Friday, 15 February 2008

The Cicada



From Frank Leslie’s Popular Monthly, February 1902

Digital capture February 2008 by Doug Frizzle

With photographic illustrations by the Author

THE song of locust is familiar to us all, and yet how few are acquainted with the life history of this common insect, or are aware that the singer is not a locust at all but a cicada, a member of an entirely different order from the true locusts of the Orient and our western states! These latter have probably proved a greater scourge to mankind than any other insect, are nothing more or less than grasshoppers.

Like all well-regulated insects, the cicada begins his existence within an egg, carefully deposited by his parent in a tiny slit in twigs or fruit. The little grub, as soon as hatched, at once descends to mother earth, within whose bosom he industriously sets to work to bury himself.

Safe beneath the reach of frosts, our friend spends the winter months, sustaining life by sipping the sap of neighboring roots. Even when warm weather comes again and other cicadas sing gaily from their trees, the subterranean exile remains within the ground, daily growing larger and stronger, until a second winter has come and gone. Then a strange restlessness possesses him, and burrowing steadily upward, he at last emerges from his long retirement on some warm, moist August morning. A rough, horny, earth-colored creature he is, with strong hooked feet and bulky body. Clumsy is he also, and staggering along he gropes blindly about for some perpendicular object, up which he laboriously begins to climb.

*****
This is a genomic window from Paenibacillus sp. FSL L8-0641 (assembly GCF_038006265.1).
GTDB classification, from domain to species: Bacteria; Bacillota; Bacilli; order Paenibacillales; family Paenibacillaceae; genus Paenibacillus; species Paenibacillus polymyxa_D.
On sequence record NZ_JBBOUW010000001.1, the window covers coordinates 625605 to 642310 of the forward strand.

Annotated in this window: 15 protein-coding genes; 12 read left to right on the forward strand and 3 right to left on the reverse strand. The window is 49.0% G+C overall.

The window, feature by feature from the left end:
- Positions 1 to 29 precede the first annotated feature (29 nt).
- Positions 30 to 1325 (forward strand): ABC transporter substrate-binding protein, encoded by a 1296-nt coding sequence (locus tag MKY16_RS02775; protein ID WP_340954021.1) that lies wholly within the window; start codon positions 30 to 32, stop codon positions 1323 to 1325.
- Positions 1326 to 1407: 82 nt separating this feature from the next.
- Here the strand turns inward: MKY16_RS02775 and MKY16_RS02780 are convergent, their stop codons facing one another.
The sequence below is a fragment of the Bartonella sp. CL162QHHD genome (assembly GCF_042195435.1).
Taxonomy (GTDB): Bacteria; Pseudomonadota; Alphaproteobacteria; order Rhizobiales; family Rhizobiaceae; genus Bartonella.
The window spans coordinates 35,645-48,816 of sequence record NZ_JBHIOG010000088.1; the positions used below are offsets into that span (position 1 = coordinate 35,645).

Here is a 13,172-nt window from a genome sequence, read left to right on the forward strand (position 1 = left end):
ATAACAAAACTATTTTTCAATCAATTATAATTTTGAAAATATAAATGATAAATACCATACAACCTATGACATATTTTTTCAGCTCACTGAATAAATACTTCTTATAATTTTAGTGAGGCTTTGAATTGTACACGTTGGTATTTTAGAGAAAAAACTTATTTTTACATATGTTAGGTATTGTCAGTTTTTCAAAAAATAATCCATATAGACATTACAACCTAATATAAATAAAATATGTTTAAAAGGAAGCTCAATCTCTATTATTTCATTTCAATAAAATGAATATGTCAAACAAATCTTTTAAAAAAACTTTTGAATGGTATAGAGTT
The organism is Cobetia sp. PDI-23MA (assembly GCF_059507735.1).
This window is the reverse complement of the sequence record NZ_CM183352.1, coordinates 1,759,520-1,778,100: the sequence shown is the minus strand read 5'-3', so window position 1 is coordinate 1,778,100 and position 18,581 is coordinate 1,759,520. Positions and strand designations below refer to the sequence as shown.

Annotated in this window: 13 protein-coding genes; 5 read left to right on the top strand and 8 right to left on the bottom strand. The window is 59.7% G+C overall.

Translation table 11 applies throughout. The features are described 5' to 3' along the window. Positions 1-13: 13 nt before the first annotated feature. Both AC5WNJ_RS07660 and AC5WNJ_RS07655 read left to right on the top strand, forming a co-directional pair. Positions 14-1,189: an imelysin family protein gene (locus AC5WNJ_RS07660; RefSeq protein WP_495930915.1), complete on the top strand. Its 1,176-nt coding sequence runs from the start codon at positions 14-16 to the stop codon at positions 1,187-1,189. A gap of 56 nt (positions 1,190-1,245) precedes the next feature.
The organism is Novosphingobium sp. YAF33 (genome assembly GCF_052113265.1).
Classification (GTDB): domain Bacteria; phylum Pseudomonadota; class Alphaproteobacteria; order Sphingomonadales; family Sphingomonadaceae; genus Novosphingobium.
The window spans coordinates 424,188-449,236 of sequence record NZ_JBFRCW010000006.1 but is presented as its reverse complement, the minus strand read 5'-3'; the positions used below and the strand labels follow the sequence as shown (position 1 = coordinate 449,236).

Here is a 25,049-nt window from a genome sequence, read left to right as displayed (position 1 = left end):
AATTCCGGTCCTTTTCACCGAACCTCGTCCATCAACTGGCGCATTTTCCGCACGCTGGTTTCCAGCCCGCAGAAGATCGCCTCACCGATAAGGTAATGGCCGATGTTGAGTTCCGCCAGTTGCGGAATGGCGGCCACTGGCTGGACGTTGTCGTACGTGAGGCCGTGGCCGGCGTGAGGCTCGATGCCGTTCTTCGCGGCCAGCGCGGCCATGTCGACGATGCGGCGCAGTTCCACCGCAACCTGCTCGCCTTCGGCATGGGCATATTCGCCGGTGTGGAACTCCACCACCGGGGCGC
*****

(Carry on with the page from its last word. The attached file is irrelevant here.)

Presently a slight quiver shakes his form and a little crack opens a-down his back. It seems almost as if his unwonted exertions had actually burst his horny shell, as the gaping wound reveals a mass of damp material within. Slowly the split widens and a broad and massive head, equipped with two great, shining eyes, pushes upward through the opening, and we realize that the birth of a cicada is taking place.

Slowly and surely the head slips forth, and we note between the two large eyes, a group of smaller ones which scintillate with golden luster, seeming to glow with satisfaction at again viewing the world of sunshine. With a smooth, gliding motion the thorax follows the head, and even as we watch, the first pair of legs are drawn forth and waver feebly about seeking for some hold. After these first legs follow the wings,—tiny, wrinkled, pulpy mats of dull green,—folded close against the body. Fully one half the cicada is by this time free, and yet the soft and flimsy legs have grasped no support and the whole weight of the new-born creature is held by the dry pupa-case still adhering by the now lifeless claws. Slowly and cautiously the tender insect bends forward towards the twig or branch, feeling carefully with its little legs until at last the tender toes grasp the bark. For a moment he moves not, gathering all his strength for a final effort. Then exerting all the power of his new-formed muscles, he tugs and pulls and strains. Ah, he is almost free! only a bare quarter inch remaining within the wrinkled shell that for so long had been his home. One more tug and he is free at last, and without more ado he crawls deliberately upward.